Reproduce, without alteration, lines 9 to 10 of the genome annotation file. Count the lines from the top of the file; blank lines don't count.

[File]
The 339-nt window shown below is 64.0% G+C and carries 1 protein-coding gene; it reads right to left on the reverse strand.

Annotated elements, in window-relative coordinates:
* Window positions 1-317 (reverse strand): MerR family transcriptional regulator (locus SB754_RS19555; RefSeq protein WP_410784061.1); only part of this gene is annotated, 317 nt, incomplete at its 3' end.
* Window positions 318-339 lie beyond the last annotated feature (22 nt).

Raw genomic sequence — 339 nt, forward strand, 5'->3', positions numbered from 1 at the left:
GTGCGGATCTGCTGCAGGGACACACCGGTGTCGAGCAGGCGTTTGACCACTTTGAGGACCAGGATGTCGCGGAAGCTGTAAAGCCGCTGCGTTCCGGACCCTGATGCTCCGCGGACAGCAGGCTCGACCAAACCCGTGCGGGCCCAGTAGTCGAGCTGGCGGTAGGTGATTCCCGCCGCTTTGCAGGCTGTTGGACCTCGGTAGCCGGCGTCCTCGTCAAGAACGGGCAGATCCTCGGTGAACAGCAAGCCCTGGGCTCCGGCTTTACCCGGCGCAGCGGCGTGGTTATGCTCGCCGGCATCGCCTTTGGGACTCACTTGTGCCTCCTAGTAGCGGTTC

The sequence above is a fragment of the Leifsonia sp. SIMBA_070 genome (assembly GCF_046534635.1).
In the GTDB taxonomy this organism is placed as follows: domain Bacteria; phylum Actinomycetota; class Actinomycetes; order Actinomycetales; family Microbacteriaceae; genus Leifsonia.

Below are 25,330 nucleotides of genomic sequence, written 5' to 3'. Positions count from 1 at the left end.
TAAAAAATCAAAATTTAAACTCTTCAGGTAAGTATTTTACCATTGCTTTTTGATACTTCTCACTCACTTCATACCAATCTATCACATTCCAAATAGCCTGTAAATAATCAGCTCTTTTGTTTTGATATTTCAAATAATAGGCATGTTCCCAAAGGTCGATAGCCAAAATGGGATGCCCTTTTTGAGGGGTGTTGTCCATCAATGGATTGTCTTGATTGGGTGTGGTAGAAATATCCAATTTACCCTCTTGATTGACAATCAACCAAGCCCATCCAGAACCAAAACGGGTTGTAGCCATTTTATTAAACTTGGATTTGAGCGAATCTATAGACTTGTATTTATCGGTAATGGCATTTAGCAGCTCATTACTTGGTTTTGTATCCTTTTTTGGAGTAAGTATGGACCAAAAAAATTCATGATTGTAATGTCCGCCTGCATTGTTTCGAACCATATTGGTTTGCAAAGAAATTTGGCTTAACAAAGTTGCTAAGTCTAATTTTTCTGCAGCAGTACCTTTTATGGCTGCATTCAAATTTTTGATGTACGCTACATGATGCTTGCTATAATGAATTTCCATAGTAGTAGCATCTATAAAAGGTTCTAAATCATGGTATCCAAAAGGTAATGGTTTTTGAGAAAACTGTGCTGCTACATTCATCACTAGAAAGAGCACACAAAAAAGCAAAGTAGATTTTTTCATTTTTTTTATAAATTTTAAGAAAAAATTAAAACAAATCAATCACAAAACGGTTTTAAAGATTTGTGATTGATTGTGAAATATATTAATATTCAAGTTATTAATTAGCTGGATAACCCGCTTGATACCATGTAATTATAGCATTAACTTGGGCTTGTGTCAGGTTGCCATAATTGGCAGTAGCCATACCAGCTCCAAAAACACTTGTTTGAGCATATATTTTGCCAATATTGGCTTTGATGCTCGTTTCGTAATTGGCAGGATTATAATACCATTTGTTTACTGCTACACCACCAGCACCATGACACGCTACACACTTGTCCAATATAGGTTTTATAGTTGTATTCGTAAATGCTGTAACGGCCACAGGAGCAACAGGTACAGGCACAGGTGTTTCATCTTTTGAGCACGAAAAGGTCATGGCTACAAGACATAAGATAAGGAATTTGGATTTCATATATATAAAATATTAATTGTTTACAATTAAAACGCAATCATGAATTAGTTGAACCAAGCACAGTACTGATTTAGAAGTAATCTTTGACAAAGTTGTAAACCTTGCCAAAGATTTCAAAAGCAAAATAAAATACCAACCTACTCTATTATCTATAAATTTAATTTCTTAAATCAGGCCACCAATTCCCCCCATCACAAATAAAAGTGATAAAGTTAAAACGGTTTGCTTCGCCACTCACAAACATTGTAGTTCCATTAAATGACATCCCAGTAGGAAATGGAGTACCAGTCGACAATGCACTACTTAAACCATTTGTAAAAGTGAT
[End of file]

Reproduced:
Below are 25,330 nucleotides of genomic sequence, written 5' to 3'. Positions count from 1 at the left end.
TAAAAAATCAAAATTTAAACTCTTCAGGTAAGTATTTTACCATTGCTTTTTGATACTTCTCACTCACTTCATACCAATCTATCACATTCCAAATAGCCTGTAAATAATCAGCTCTTTTGTTTTGATATTTCAAATAATAGGCATGTTCCCAAAGGTCGATAGCCAAAATGGGATGCCCTTTTTGAGGGGTGTTGTCCATCAATGGATTGTCTTGATTGGGTGTGGTAGAAATATCCAATTTACCCTCTTGATTGACAATCAACCAAGCCCATCCAGAACCAAAACGGGTTGTAGCCATTTTATTAAACTTGGATTTGAGCGAATCTATAGACTTGTATTTATCGGTAATGGCATTTAGCAGCTCATTACTTGGTTTTGTATCCTTTTTTGGAGTAAGTATGGACCAAAAAAATTCATGATTGTAATGTCCGCCTGCATTGTTTCGAACCATATTGGTTTGCAAAGAAATTTGGCTTAACAAAGTTGCTAAGTCTAATTTTTCTGCAGCAGTACCTTTTATGGCTGCATTCAAATTTTTGATGTACGCTACATGATGCTTGCTATAATGAATTTCCATAGTAGTAGCATCTATAAAAGGTTCTAAATCATGGTATCCAAAAGGTAATGGTTTTTGAGAAAACTGTGCTGCTACATTCATCACTAGAAAGAGCACACAAAAAAGCAAAGTAGATTTTTTCATTTTTTTTATAAATTTTAAGAAAAAATTAAAACAAATCAATCACAAAACGGTTTTAAAGATTTGTGATTGATTGTGAAATATATTAATATTCAAGTTATTAATTAGCTGGATAACCCGCTTGATACCATGTAATTATAGCATTAACTTGGGCTTGTGTCAGGTTGCCATAATTGGCAGTAGCCATACCAGCTCCAAAAACACTTGTTTGAGCATATATTTTGCCAATATTGGCTTTGATGCTCGTTTCGTAATTGGCAGGATTATAATACCATTTGTTTACTGCTACACCACCAGCACCATGACACGCTACACACTTGTCCAATATAGGTTTTATAGTTGTATTCGTAAATGCTGTAACGGCCACAGGAGCAACAGGTACAGGCACAGGTGTTTCATCTTTTGAGCACGAAAAGGTCATGGCTACAAGACATAAGATAAGGAATTTGGATTTCATATATATAAAATATTAATTGTTTACAATTAAAACGCAATCATGAATTAGTTGAACCAAGCACAGTACTGATTTAGAAGTAATCTTTGACAAAGTTGTAAACCTTGCCAAAGATTTCAAAAGCAAAATAAAATACCAACCTACTCTATTATCTATAAATTTAATTTCTTAAATCAGGCCACCAATTCCCCCCATCACAAATAAAAGTGATAAAGTTAAAACGGTTTGCTTCGCCACTCACAAACATTGTAGTTCCATTAAATGACATCCCAGTAGGAAATGGAGTACCAGTCGACAATGCACTACTTAAACCATTTGTAAAAGTGAT